Ancient Idols

Ancient Idols

This pdf clocks in at 32 pages, 1 page front cover, 1 page inside of front cover, 1 page editorial, 1 page ToC, 1 page SRD, 1 page advertisement, 1 page back cover, 2 pages of introduction leaving us with 23 pages of content, so let’s take a look!


Okay, both fiction and real-world mythology are chock-full with the concept of idols – statues or physical representations of quasi-deities worshiped as false gods; whether it’s the golden calf or jade serpents found by hale Cimmerians in the depths of forbidding ruins. Considering their eminence in fiction etc., it is pretty surprising that PFRPG so far had no rules-representation of the concept of idols in game. This pdf seeks to change that.


So, how does it go about this task? Well, idols behave as something akin to quasi-deific crossover creatures that blend aspects of sentient magic items and creatures – they, for example, sport an ego-score that increases depending on the amount of people worshiping the idol in question. Similarly, other qualities are gained – senses, for example, improve, and so do the defensive capabilities of these items. Interesting: The ability to draw on power from worshipers is contingent on the idol in question actually managing to impose its ideology/alignment on the folks worshiping the idol – this provides a sensible means for the concept of the idol trying to maintain a hardliner approach to its doctrine.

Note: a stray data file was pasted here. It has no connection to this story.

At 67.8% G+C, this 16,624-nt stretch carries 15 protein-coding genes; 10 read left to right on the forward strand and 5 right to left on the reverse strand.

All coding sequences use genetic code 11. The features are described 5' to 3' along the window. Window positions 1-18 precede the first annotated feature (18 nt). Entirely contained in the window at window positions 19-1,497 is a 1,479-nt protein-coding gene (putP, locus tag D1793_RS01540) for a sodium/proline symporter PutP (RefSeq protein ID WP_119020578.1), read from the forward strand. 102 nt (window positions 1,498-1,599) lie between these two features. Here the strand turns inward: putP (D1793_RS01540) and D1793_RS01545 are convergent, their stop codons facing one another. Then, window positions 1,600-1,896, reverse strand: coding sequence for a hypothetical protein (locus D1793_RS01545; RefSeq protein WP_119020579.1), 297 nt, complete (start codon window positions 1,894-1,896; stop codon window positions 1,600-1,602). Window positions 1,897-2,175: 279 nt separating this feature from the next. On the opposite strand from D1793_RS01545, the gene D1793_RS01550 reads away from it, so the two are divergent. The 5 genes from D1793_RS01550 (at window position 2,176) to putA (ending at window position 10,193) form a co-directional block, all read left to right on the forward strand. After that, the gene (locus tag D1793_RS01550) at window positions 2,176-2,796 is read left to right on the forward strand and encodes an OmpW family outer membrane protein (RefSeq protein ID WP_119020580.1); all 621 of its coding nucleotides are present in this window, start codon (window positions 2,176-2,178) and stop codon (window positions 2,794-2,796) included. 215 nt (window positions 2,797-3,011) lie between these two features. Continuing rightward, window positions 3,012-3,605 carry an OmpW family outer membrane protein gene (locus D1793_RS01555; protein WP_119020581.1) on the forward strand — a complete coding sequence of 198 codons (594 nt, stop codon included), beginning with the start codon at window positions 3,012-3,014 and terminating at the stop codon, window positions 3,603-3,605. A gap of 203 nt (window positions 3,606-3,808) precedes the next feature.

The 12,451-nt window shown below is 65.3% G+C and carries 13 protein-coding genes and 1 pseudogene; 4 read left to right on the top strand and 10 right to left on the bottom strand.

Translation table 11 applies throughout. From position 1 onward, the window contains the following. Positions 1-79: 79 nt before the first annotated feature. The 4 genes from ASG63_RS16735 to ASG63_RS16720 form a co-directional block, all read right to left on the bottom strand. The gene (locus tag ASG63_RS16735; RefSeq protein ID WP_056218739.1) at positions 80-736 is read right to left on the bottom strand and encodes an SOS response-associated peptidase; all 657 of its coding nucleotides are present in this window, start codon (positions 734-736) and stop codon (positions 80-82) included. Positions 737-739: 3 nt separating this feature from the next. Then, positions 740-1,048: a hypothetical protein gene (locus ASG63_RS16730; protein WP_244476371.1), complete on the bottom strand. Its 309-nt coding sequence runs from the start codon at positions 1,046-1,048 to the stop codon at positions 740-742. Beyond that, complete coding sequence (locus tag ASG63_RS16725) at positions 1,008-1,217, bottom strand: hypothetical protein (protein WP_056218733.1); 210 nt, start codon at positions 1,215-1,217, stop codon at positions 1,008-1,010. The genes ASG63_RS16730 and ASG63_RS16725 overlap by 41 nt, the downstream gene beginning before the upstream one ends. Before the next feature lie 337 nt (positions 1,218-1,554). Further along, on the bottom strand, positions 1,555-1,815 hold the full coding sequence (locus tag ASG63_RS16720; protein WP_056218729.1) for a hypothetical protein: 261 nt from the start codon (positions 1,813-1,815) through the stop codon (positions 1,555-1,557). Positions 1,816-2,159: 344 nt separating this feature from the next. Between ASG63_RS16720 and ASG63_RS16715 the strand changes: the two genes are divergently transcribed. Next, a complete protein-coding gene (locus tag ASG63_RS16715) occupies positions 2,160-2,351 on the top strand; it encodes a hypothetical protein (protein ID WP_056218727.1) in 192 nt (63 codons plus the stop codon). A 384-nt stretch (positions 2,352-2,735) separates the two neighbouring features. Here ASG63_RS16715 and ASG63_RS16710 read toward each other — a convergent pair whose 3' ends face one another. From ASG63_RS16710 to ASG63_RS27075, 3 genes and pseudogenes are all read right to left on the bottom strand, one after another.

Now, an interesting thing about idols would be that they can’t just be destroyed by bashing them to pieces – they are very much story-adversaries and have roleplaying thus hard-coded into their very fibers. Beyond the basic powers, idols can benefit from sacrifices, gaining additional benefits when magic items are willingly sacrificed to them – and of course, evil idols also draw sustenance from blood sacrifice, which is more abundant than magic items, obviously. This does explain the potentially bad reputation of idols in the context of the game, mirroring real-life stigmatization of idolatry via the dominant book-religions. All of these powers do come with limits – however, holy days may allow the idol to surpass the sacrificial limits. Holy days are typically 3 days a year, determined by the GM and are concisely defined. Now, the idol relying on the power of worshipers does have a downside – Idol entropy, which means that they may fall into dormancy.